Speaking of Women’s Tennis, the future is much bleaker than the Men’s side where Sania Mirza is the only player to be highly successful. She has achieved the number 1 rank in doubles category and is currently ranked at 2. Rutuja Bhosale, Ankita Raina, Rishika Sunkara, Prerna Bhambri are some of the players but unfortunately they are a long way from competing with the best in the world.

In the junior circuit, it looks a bit promising with Karman Kaur Thandi who won the 2015 WTF future stars. Although she did not win any tournament in the year 2016, she did showcase some exceptional talent. Pranjala Yadlapalli is making the headlines for the past many years in the junior’s circuit. Labelled as a ‘Successor to Sania Mirza’, she made some close finishes in winning some tournaments. Although she lost the singles during the round of 16, she made a comeback with the doubles at quarterfinal loss partnering with Karman Kaur. 

On the young men’s side, India’s top ranked U-18 player Vasisht Cheruku also is a star to look out for. Despite not winning any major tournaments he has provided a tough fight to his opponents. He’s not only proficient in doubles but also in the singles game, where he reached the finals of ITF junior’s event. Finally, the 2nd seeded U-18 player Adil Kalyanpur is also on the right path towards success. Though he has not won any titles yet, he recently managed to pull off a stunner by reaching the semis. The junior’s circuit in India is certainly looking extraordinary.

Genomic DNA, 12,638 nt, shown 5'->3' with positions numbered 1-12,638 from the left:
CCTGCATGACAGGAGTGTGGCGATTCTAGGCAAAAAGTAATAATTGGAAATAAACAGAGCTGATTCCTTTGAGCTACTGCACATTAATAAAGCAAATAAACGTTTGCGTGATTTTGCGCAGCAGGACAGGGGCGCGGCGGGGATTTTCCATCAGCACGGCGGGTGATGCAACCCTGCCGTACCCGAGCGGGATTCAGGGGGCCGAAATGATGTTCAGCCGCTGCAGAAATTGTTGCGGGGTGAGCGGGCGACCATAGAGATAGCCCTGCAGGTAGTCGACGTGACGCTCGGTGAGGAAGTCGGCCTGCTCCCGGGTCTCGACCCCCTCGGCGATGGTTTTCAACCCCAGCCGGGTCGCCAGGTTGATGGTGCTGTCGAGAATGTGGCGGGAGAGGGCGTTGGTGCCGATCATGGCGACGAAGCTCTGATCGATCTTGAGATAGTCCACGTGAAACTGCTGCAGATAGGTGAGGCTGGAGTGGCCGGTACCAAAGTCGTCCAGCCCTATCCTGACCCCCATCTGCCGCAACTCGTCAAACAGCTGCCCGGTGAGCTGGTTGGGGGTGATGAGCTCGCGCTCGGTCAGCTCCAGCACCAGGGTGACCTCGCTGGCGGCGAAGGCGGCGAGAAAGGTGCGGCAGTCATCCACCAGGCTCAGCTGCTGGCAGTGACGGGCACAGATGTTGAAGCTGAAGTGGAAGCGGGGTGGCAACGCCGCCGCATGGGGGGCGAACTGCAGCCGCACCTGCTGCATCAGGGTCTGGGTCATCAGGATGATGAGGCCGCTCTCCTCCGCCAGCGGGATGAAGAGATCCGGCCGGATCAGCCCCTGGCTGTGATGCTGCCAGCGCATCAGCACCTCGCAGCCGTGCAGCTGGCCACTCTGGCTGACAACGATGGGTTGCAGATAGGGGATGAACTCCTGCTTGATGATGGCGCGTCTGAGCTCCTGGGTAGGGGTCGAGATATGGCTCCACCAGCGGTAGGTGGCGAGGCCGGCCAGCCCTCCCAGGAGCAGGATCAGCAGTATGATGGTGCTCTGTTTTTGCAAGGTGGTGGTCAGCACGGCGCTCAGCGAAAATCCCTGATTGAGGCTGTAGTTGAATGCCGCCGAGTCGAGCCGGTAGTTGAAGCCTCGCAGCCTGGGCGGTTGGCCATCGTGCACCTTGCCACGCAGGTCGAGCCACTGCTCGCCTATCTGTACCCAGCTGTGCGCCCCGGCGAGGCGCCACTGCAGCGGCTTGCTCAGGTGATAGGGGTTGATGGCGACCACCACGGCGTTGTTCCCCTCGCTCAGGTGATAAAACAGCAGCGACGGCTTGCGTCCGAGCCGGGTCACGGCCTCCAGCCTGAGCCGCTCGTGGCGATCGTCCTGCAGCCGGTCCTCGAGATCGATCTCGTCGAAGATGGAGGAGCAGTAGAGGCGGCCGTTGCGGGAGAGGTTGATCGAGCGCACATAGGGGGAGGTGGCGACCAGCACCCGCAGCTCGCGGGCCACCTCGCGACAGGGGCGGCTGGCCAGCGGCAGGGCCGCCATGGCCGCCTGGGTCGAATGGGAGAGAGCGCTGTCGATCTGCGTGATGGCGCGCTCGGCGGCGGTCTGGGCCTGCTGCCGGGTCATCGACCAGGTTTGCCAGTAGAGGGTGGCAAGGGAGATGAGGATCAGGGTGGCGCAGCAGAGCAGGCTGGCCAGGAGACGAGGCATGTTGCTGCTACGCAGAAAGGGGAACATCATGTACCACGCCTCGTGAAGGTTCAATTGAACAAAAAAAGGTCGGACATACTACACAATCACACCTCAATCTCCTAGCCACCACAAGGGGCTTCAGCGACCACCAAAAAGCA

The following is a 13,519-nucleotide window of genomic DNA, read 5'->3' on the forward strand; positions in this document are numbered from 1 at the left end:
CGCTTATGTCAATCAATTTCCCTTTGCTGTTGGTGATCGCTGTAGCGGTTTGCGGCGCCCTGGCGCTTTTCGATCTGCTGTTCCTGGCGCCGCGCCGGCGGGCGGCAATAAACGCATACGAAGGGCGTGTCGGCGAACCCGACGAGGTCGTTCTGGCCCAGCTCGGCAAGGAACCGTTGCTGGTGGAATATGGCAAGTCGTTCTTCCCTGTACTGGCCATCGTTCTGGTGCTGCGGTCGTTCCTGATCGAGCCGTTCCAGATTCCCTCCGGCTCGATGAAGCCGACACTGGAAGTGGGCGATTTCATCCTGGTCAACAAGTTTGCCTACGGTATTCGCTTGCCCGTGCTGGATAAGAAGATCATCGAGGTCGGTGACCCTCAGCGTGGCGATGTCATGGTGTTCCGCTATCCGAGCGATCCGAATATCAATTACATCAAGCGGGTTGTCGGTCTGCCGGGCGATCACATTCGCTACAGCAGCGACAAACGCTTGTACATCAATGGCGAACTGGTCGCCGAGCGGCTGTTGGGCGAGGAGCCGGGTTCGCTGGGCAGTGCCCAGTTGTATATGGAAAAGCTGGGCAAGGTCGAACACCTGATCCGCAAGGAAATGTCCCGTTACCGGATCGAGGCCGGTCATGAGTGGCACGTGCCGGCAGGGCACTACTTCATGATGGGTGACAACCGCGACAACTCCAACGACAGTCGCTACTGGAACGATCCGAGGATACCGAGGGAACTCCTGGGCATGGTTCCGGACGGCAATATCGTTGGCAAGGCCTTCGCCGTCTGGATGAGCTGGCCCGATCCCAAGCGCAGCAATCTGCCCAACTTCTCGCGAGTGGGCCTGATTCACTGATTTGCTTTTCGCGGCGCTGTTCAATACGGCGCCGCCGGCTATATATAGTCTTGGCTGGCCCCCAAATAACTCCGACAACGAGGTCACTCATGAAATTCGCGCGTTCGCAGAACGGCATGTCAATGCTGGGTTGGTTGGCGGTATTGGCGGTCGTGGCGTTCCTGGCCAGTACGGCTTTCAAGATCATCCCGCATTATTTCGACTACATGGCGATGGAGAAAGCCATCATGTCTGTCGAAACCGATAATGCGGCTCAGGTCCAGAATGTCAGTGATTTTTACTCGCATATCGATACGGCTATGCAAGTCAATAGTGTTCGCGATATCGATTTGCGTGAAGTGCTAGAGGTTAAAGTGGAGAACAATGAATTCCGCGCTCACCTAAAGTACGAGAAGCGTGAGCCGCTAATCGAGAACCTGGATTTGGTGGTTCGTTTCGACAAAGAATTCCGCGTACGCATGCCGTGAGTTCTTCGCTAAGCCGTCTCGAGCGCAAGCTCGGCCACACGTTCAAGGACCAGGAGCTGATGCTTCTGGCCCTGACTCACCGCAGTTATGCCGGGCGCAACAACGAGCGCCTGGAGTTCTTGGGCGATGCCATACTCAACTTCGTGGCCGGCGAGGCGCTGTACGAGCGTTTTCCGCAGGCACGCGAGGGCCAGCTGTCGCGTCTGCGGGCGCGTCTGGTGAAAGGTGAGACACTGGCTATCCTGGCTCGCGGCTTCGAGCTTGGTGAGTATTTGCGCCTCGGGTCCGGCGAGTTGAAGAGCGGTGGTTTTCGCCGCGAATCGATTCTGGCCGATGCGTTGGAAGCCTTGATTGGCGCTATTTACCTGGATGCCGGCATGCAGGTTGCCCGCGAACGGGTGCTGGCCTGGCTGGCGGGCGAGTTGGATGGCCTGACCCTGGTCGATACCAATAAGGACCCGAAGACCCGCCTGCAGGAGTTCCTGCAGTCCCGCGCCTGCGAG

Indian Tennis has also not seen any successful players at the Rio Olympics. Rohan Bopanna and Paes playing Men’s doubles, Sania Mirza and Prarthana Thombare playing the women’s doubles failed terribly where both groups crashed out in the first round. The only thing to boast about is the Mixed Doubles category where Sania and Bopanna managed to secure the 4th position.

Mahesh Bhupathi is the man behind the prestigious tennis tournament International Premier Tennis League (IPTL), which was first organised in 2014. Bhupathi first issued a statement saying that this league is similar to the Indian Premier League, but unlike IPL the IPTL doesn’t contain any of the up-and-coming players or uncapped players to showcase the country’s hidden talent. All the players in 4 franchisees are either retired legends or current top seeded players. So the IPTL is a project more of a commercial one rather than one to find potential talent.

It is high time that the All India Tennis Association (AITA) takes note of this situation and reacts now to prevent more damage to the future of Indian Tennis. The office bearers are newly elected with the president being Ms Naveen Mahajan. We sincerely hope that she brings the lost glory back to the country’s courts on the Men’s side and Women’s side equally. The government should also focus on Tier-II and rural areas and conduct to bring the unknown talents to the national level. We leave with the hope that post retirement, Bhupathi and Paes train more youngsters to follow in their footsteps.